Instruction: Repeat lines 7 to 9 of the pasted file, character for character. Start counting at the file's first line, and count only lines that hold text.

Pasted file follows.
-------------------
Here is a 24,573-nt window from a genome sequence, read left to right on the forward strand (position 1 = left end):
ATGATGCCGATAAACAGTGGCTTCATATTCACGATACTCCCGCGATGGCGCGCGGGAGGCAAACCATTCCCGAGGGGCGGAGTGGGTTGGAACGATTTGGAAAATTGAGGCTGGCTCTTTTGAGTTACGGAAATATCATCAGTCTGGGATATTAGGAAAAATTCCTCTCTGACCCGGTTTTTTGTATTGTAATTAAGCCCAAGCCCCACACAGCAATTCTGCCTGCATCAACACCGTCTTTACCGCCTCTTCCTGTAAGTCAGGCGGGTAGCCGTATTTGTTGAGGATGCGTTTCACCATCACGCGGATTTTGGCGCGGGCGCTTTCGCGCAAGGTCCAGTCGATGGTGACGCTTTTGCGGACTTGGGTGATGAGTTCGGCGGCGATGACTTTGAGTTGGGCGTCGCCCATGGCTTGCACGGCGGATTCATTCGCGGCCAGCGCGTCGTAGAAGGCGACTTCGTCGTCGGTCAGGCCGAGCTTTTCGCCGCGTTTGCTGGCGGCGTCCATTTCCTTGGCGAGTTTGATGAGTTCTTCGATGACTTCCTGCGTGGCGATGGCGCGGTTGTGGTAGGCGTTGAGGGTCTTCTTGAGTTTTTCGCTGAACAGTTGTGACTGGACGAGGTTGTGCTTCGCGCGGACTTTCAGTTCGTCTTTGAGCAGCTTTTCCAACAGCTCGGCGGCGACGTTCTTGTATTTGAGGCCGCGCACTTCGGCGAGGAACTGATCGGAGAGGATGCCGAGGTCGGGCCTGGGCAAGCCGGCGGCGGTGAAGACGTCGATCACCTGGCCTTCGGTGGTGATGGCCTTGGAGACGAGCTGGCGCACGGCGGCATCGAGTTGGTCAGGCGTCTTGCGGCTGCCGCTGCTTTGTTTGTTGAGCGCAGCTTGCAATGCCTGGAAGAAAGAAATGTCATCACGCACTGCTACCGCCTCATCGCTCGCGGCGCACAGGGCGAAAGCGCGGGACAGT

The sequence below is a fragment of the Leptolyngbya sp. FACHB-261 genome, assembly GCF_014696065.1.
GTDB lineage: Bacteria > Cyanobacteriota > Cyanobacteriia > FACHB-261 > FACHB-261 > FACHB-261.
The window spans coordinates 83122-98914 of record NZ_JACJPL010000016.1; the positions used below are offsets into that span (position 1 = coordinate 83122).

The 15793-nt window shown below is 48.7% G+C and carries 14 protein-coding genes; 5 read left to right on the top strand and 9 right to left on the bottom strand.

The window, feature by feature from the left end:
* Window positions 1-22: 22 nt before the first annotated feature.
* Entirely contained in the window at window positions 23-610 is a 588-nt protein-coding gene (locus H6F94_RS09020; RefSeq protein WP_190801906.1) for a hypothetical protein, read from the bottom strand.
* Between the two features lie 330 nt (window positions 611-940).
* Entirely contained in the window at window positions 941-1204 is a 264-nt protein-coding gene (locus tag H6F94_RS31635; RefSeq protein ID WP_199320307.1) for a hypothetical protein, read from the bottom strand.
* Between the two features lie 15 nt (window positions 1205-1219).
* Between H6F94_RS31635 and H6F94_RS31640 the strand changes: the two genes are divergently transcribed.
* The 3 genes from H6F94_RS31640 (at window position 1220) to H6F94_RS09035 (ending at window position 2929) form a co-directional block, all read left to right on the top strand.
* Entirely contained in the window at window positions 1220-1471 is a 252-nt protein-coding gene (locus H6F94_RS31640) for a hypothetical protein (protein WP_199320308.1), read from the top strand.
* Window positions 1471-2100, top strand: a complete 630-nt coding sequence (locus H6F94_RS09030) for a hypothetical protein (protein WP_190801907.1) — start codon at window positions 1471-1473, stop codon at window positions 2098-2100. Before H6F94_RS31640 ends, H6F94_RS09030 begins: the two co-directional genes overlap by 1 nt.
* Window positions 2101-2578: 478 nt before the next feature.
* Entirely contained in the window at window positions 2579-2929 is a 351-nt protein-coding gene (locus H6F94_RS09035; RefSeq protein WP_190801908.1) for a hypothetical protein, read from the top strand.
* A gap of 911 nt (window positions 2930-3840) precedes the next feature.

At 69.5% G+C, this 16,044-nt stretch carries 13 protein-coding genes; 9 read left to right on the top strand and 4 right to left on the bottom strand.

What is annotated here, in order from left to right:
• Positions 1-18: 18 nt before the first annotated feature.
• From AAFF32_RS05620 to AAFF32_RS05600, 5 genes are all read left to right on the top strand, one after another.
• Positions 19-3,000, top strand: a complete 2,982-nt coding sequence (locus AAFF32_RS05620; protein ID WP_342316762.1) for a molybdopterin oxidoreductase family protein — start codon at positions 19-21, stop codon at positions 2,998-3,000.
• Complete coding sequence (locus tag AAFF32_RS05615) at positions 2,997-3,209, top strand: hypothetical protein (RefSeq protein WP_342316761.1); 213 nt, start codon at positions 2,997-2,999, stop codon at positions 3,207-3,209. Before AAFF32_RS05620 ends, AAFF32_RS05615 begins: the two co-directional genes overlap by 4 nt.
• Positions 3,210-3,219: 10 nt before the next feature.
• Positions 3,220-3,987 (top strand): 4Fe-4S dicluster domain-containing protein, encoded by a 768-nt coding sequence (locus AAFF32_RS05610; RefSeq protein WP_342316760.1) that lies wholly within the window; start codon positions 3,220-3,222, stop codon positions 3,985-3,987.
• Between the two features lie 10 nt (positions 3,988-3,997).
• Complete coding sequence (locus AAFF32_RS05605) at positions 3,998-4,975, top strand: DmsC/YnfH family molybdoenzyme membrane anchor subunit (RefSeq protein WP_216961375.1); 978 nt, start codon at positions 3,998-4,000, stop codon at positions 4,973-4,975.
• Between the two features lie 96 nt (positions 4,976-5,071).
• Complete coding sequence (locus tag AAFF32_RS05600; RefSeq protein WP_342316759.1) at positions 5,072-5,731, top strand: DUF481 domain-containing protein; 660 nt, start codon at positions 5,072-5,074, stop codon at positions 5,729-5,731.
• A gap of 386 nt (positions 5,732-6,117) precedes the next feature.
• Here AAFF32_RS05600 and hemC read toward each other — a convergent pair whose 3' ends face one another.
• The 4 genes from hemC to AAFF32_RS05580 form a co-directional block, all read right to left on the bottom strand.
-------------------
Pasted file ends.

The window, feature by feature from the left end:
* Window positions 1-22: 22 nt before the first annotated feature.
* Entirely contained in the window at window positions 23-610 is a 588-nt protein-coding gene (locus H6F94_RS09020; RefSeq protein WP_190801906.1) for a hypothetical protein, read from the bottom strand.